CR Part 151 Universal Prekindergarten (UPK) Regulations neither mandate a process for identifying students as ELLs in Prekindergarten nor mandate ELL services. School districts with State-funded Prekindergarten programs must report to NYSED if they have a process in place for identifying Prekindergarten students who speak a language other than English. In 2015-16 approximately 18% (86 out of 478) of NYS school districts with State-funded Prekindergarten self-reported that they do not have a process to identify Prekindergarten students who speak a language other than English. Those districts which did have an identification process (392 out of 478 or 82%) selfreported an approximate total of 29,802 Prekindergarten students statewide who speak a language other than English. These students made up approximately 25% of the total Prekindergarten population of 120,069 students. Among these ELL students, 23,538 (79%) were reported by the New York City Department of Education and 6,264 (21%) were reported by rest of State.

While we have witnessed the expansion of Prekindergarten programs and the rise in population of ELLs in Kindergarten through grade 12, the need to support such students starting in early care and education has also risen. As stated in The Blueprint for English Language Learner Success and as part of the Department’s mission, the Department supports the design of optimal learning environments that value linguistically diverse children who enter as early as Prekindergarten.

In 2014, the Department established the Committee on Bilingual Education in Prekindergarten Programs (the Committee), which is comprised of educators and advocates who believe in the importance of promoting receptive and productive oral and literacy development in young learners, as well as in the advantages of multilingualism.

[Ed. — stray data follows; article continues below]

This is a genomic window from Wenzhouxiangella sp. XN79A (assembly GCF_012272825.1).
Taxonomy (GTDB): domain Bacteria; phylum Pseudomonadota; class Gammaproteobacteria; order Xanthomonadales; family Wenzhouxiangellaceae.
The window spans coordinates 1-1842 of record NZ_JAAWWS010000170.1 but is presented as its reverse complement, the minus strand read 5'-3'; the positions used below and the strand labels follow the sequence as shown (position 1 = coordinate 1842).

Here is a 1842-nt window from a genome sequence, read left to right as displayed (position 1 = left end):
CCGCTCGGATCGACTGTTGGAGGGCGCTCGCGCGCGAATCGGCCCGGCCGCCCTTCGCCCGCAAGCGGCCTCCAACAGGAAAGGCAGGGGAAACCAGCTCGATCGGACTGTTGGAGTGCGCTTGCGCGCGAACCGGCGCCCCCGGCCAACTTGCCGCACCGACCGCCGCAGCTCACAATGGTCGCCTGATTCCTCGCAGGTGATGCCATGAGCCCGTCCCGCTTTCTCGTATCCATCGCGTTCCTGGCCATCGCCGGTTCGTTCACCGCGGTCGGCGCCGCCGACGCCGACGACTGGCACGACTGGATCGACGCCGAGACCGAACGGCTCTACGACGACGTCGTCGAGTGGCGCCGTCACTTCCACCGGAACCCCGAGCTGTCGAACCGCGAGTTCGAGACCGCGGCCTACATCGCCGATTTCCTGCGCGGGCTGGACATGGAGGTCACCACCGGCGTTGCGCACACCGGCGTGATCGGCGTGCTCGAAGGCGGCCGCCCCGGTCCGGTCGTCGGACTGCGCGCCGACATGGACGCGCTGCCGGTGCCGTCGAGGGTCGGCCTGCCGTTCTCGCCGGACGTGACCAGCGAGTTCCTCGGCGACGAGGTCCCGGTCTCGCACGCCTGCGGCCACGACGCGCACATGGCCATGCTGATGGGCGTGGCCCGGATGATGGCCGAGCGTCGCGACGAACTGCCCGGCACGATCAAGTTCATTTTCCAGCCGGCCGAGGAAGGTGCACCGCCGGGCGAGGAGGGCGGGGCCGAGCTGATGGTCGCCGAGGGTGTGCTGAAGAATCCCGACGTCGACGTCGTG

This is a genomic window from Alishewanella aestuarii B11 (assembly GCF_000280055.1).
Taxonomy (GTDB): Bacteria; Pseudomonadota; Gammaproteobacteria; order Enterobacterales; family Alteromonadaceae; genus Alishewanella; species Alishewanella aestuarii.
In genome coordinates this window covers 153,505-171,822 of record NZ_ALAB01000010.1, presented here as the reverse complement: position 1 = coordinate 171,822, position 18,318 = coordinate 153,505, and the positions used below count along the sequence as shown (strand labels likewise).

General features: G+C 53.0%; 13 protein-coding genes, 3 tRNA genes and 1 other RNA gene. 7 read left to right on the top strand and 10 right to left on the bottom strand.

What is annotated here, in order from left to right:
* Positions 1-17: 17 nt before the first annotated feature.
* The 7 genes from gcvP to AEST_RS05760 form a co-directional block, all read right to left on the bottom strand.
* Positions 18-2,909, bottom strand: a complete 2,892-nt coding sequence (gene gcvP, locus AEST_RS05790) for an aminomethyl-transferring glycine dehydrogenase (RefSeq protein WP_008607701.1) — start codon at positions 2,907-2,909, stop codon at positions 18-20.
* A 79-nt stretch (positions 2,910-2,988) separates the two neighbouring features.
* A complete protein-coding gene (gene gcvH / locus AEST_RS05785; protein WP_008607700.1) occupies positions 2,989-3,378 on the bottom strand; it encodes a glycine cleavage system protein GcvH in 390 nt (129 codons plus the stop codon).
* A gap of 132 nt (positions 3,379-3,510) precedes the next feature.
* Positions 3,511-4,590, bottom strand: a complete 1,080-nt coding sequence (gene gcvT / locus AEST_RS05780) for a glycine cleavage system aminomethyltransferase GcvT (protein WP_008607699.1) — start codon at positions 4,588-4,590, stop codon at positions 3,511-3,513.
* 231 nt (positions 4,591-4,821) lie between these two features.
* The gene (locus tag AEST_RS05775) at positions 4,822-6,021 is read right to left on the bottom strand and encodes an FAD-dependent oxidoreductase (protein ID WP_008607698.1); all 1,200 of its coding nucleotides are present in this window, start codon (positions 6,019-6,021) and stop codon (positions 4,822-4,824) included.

The Committee supports the design of optimal learning environments which value linguistically diverse children and their families, and the creation of high-quality Prekindergarten programs that strengthen the language and literacy skills of all students and lead to narrowing academic achievement gaps. The Committee also works to support development of a highly effective workforce, and to equip educators with classroom tools and professional training to meet the needs of multilingual children in Prekindergarten. In order to incorporate academically and linguistically relevant instruction into Prekindergarten curricula and programs, it is critical for educators to recognize the experiences that young children have with diverse languages, and use this information to inform instruction and programming in Prekindergarten and beyond.

The Department has developed an Emergent Multilingual Learners Language Profile For Prekindergarten Students (see Attachment 1) to identify students who speak a language other than English. The Department recommends use of the term “Emergent Multilingual Learners (EMLs)” to refer to Prekindergarten students identified by this Language Profile. The Language Profile gathers information about all students in Prekindergarten, and identifies the existing language(s) and linguistic experiences of young students, rather than quantifying the level of English proficiency (unlike identification assessments like the NYSITELL, which do quantify students’ level of English proficiency). This information will assist educators in providing services that best meet the needs of EMLs.

Related Regents Item(s):

Related links:  NYSED Office of Early Learning


Updated 1/7/2021